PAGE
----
Researchers at CASAA – the University of New Mexico’s Center on Alcoholism, Substance Abuse and Addictions – and the Mind Research Network recently won a $2.9 million grant from the National Institutes of Health, a top-dollar award.
The grant-funded five-year research project will follow 140 people with alcohol use disorder as they undergo effective treatments, proven by scores of research studies – cognitive behavioral treatment or mindfulness-based treatment.
“The brain gets hijacked when people have alcohol problems. We will be looking at neural networks as people resolve their problems,” says clinical psychologist and principal investigator Barbara McCrady.
Cognitive behavior therapy can help participants identify feelings and situations that lead to heavy drinking and respond with new ways of managing stress and changing old patterns.
Mindfulness-based treatment helps participants become more aware of their thinking and behavior patterns and develop deeper resources to cope.
Eric Claus, associate professor at the Mind Research Network, is also a principal investigator on the project.
“This grant is one of the first to investigate how the brain changes with different types of therapy for alcohol use disorders and could provide important clues as to which treatment may work best for a given individual,” Claus says.
Participants will have brain scans, fMRI or functional magnetic resonance imaging at the Mind Research Network, periodically – before they start treatment, immediately after treatment and six months after treatment – to discover how changes in their drinking behavior translates to changes in the brain.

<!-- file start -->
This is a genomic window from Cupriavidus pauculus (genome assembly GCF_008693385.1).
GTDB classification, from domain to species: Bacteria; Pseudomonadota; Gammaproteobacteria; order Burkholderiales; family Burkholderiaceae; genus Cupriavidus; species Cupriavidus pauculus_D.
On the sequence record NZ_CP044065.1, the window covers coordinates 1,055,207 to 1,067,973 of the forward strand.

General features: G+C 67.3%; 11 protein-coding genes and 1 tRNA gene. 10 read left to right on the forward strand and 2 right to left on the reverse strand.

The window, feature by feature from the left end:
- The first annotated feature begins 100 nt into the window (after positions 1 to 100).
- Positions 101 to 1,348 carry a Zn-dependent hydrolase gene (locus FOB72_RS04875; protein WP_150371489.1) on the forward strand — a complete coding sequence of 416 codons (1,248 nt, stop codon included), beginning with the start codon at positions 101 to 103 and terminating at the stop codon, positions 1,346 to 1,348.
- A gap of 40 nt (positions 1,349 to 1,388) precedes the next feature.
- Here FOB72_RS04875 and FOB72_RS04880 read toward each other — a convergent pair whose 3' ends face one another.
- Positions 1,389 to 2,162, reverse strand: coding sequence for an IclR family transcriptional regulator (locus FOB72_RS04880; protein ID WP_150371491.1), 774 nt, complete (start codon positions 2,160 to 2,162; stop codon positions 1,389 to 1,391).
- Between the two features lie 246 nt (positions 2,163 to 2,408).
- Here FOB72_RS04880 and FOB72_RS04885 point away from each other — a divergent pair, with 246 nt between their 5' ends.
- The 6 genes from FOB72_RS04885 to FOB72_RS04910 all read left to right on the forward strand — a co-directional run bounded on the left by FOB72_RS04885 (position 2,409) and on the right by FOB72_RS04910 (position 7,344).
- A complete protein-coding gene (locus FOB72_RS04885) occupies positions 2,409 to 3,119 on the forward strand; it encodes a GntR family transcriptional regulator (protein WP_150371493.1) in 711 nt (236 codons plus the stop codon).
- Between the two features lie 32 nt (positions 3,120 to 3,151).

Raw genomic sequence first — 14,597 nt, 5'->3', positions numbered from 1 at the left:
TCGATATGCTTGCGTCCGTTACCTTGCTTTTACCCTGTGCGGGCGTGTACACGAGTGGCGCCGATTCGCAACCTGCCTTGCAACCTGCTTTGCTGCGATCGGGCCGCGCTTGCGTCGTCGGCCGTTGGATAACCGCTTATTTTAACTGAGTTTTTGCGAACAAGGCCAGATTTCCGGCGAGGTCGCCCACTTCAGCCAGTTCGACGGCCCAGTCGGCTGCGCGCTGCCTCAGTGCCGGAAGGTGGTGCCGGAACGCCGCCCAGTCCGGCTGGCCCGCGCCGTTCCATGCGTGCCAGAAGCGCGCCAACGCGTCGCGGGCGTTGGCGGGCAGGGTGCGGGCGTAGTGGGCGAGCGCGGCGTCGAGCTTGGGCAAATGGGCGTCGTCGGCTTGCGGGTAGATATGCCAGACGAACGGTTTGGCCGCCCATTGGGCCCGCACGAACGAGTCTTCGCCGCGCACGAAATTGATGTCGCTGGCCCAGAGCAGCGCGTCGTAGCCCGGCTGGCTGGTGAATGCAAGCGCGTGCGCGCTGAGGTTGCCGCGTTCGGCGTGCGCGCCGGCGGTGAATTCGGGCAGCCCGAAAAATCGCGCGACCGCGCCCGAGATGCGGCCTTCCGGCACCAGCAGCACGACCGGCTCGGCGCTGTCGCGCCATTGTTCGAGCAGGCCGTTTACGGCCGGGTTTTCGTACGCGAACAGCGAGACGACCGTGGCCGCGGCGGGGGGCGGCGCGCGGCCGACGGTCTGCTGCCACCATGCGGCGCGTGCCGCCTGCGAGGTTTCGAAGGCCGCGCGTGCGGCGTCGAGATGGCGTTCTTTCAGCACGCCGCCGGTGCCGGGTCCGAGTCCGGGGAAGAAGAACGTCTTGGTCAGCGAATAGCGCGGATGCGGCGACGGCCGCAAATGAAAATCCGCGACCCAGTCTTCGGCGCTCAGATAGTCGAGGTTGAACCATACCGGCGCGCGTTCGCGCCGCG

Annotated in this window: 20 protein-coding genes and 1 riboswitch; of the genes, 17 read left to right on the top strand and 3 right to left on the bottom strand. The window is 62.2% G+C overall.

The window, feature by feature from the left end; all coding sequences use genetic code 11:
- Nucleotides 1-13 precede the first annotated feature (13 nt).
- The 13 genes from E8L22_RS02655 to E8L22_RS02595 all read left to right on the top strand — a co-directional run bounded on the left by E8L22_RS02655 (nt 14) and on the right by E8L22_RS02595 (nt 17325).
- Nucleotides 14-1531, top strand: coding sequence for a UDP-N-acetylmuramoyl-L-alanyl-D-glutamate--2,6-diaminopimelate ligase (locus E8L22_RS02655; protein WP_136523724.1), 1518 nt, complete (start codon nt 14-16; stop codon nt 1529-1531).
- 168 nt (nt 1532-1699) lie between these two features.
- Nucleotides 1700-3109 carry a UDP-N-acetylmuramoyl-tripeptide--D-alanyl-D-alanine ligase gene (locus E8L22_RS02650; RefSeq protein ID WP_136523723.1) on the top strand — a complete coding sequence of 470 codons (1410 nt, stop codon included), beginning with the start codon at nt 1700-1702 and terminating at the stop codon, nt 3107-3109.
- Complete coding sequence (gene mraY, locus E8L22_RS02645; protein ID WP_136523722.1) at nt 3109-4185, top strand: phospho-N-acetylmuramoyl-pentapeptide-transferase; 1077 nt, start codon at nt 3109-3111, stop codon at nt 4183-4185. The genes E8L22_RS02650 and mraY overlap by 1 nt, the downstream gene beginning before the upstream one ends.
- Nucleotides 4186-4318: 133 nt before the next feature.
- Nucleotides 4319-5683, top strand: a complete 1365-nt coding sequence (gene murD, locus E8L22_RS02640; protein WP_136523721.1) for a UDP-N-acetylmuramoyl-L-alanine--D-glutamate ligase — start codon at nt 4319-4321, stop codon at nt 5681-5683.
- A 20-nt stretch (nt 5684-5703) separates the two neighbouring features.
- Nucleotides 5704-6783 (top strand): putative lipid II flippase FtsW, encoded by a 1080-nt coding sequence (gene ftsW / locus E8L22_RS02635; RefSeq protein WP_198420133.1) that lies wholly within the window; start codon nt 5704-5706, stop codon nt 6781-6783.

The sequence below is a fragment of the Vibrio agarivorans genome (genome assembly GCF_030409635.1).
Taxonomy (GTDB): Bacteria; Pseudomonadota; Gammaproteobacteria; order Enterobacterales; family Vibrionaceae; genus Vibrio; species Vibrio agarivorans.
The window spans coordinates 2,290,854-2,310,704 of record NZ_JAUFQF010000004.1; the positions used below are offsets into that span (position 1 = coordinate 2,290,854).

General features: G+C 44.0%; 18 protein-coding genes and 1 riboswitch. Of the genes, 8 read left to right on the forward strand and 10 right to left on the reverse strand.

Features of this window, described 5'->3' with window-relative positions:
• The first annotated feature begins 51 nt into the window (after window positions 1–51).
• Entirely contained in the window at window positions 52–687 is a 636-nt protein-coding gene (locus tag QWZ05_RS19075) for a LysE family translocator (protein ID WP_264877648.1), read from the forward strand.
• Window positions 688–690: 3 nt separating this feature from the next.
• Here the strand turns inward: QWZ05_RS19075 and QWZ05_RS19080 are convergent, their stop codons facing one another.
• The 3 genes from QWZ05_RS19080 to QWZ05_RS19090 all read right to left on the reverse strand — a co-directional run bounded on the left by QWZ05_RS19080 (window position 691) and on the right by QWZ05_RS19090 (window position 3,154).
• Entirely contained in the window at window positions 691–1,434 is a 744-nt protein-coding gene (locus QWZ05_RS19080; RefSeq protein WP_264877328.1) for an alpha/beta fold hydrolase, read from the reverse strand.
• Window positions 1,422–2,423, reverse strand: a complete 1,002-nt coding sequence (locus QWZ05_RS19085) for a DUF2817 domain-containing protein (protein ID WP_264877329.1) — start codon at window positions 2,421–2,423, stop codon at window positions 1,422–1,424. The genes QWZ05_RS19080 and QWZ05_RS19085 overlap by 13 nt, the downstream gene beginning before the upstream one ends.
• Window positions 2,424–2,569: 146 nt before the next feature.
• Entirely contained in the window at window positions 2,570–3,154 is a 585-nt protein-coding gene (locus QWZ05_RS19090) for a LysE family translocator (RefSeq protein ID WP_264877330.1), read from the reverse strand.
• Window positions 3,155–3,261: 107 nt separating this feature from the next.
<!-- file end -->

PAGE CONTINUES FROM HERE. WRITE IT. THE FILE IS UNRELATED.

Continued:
Alcohol use disorder affects individuals in different ways and disturbs several brain centers in varying degrees.
Some problem drinkers have problems regulating and managing their emotions, some have trouble making plans and following through with them and some experience extreme cravings – each related to a different part of the brain.
Claus says that the frontal cortex is important for goal setting and making decisions, while the amygdala processes emotional responses and reward centers in the brain, such as the nucleus accumbens, activate when people are presented with things they find rewarding – like alcohol.
“We expect that when individuals reduce their drinking, there will be an increase in activity in the frontal cortex and also a decrease in activity in the amygdala and the reward centers of the brain,” he says.
Depending on outcomes, the study could lead to tailored treatments for individuals, targeting how their particular brain centers are effected by alcohol, McCrady says.
“We’re excited about the study,” McCrady says. She was named a distinguished professor of psychology last spring – one of the UNM’s highest honors – for her 46-year career and her ongoing research into addiction.
She says the National Institutes of Health reviewers told CASAA that “this is the kind of work we want to see done.”
While the study has greater implications for the future in helping people with severe alcohol issues, it also means that 140 New Mexicans will get scientifically proven treatment in the meantime, she adds.
New Mexico needs all the help it can get.